The formamidopyrimidine-DNA glycosylase (Fpg, MutM) is a bifunctional base excision repair enzyme (DNA glycosylase/AP lyase) that removes a wide range of oxidized purines, such as 8-oxoguanine and imidazole ring-opened purines, from oxidatively damaged DNA. The structure of a non-covalent complex between the Lactoccocus lactis Fpg and a 1,3-propanediol (Pr) abasic site analogue-containing DNA has been solved. Through an asymmetric interaction along the damaged strand and the intercalation of the triad (M75/R109/F111), Fpg pushes out the Pr site from the DNA double helix, recognizing the cytosine opposite the lesion and inducing a 60 degrees bend of the DNA. The specific recognition of this cytosine provides some structural basis for understanding the divergence between Fpg and its structural homologue endo nuclease VIII towards their substrate specificities. In addition, the modelling of the 8-oxoguanine residue allows us to define an enzyme pocket that may accommodate the extrahelical oxidized base.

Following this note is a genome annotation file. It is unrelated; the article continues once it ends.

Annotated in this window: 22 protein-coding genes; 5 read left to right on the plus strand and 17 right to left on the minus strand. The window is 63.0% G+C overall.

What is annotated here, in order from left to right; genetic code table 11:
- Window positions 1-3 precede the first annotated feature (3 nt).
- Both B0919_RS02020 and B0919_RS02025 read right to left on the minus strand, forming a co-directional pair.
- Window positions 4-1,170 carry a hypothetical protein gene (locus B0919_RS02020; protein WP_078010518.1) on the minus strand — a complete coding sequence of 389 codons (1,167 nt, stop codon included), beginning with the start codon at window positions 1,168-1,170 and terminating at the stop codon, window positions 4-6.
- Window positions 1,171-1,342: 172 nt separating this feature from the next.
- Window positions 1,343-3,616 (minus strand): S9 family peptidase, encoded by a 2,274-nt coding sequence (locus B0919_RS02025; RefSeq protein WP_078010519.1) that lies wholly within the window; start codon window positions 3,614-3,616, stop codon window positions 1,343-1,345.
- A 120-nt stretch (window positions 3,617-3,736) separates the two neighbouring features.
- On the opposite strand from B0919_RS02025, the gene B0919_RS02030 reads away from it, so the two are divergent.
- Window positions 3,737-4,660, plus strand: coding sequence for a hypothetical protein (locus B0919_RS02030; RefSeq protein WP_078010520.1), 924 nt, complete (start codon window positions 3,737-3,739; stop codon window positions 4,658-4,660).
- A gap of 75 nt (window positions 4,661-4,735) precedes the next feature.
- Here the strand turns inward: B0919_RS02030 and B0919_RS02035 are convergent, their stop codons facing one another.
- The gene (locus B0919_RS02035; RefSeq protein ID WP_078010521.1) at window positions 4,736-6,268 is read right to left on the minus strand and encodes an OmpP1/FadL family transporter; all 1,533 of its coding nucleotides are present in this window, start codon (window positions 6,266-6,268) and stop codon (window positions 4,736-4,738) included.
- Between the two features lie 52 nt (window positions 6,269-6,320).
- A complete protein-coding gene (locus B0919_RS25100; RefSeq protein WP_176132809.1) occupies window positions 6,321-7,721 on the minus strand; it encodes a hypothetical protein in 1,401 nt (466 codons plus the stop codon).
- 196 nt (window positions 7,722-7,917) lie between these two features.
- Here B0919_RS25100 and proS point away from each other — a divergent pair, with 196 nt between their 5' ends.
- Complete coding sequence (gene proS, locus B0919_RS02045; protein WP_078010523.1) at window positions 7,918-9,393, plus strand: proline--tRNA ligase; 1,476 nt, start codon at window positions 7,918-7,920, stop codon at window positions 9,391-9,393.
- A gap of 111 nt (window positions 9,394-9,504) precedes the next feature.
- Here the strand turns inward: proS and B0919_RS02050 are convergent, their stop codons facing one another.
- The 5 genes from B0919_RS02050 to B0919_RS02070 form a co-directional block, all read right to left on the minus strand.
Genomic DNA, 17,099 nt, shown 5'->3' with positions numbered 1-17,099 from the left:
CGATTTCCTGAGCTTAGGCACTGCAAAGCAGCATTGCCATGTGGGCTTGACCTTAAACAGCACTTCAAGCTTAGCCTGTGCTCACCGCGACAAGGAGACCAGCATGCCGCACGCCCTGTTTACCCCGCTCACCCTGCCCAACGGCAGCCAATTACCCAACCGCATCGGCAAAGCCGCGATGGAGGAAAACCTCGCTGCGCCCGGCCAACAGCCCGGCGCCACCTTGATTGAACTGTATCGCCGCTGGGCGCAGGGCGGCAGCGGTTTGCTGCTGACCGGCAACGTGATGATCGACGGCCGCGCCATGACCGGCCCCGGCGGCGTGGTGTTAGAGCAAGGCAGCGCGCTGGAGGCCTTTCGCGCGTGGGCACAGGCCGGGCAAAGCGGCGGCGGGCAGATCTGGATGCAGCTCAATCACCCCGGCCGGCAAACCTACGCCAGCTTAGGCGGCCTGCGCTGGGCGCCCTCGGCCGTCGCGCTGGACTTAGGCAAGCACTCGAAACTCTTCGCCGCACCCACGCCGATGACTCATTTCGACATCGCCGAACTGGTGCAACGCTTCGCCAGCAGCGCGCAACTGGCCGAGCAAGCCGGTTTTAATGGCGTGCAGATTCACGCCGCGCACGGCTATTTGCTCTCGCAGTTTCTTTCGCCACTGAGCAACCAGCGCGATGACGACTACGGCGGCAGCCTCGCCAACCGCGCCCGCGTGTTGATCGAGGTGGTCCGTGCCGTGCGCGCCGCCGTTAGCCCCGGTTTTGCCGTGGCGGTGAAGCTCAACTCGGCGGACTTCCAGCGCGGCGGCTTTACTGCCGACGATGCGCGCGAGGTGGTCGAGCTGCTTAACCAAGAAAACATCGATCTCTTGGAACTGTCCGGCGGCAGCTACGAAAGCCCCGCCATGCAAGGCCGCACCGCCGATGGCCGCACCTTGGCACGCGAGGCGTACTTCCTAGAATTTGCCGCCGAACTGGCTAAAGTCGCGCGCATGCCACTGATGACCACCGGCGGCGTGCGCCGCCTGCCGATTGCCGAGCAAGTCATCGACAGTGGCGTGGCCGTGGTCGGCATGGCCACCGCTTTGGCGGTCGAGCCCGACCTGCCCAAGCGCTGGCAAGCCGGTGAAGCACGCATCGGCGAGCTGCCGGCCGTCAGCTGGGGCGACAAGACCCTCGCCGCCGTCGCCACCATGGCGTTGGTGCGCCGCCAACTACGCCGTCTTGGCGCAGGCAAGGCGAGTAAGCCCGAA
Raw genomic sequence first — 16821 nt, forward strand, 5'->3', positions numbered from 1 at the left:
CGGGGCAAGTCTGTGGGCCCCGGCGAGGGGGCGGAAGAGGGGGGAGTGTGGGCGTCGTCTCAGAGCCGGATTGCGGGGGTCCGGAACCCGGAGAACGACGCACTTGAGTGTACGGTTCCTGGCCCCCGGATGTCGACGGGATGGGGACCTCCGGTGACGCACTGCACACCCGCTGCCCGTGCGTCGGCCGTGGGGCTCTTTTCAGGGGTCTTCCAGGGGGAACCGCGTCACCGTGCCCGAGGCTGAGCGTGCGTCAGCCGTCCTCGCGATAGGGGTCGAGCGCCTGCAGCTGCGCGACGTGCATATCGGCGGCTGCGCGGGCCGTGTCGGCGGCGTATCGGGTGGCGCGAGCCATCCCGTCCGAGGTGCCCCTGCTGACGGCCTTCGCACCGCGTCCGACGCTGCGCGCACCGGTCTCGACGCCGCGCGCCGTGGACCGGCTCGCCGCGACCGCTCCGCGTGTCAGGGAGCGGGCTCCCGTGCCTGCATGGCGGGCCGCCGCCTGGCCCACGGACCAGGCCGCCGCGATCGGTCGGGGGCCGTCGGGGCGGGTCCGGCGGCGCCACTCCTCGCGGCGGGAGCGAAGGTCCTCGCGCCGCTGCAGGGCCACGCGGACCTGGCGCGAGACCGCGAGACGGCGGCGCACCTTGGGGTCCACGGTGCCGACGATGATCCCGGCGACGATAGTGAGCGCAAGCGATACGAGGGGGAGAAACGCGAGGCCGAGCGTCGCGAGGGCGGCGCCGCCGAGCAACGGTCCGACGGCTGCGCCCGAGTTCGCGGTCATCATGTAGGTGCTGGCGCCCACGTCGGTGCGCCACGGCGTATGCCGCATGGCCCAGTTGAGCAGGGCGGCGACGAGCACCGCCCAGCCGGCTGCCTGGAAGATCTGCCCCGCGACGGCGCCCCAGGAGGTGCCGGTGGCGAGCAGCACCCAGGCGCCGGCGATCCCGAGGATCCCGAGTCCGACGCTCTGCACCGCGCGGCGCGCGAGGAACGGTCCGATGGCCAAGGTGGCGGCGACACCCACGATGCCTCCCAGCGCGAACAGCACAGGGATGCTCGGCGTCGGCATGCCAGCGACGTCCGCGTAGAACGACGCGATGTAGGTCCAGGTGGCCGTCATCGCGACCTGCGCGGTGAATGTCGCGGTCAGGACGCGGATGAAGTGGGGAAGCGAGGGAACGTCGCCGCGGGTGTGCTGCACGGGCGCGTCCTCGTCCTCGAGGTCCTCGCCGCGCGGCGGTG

Crystal structure of the Lactococcus lactis formamidopyrimidine-DNA glycosylase bound to an abasic site analogue-containing DNA.,Serre L, Pereira de Jesus K, Boiteux S, Zelwer C, Castaing B EMBO J. 2002 Jun 17;21(12):2854-65. PMID:12065399
From MEDLINE®/PubMed®, a database of the U.S. National Library of Medicine.
↑ Serre L, Pereira de Jesus K, Boiteux S, Zelwer C, Castaing B. Crystal structure of the Lactococcus lactis formamidopyrimidine-DNA glycosylase bound to an abasic site analogue-containing DNA. EMBO J. 2002 Jun 17;21(12):2854-65. PMID:12065399 doi:http://dx.doi.org/10.1093/emboj/cdf304